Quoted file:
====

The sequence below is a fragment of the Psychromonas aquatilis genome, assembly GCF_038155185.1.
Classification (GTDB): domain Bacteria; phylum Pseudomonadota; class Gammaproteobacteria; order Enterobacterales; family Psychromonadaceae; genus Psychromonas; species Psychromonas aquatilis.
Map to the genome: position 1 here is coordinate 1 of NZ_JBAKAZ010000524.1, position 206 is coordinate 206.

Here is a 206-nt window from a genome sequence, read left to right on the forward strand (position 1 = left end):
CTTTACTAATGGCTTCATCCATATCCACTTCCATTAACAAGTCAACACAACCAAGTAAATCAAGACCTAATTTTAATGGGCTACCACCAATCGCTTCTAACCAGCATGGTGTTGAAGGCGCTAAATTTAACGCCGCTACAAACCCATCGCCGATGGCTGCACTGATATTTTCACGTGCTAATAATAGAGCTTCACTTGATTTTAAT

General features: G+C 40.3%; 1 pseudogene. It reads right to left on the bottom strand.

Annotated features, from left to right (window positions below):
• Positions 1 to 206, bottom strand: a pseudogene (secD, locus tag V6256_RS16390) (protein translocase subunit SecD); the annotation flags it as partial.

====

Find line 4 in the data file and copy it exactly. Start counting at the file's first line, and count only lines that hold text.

Here is a 206-nt window from a genome sequence, read left to right on the forward strand (position 1 = left end):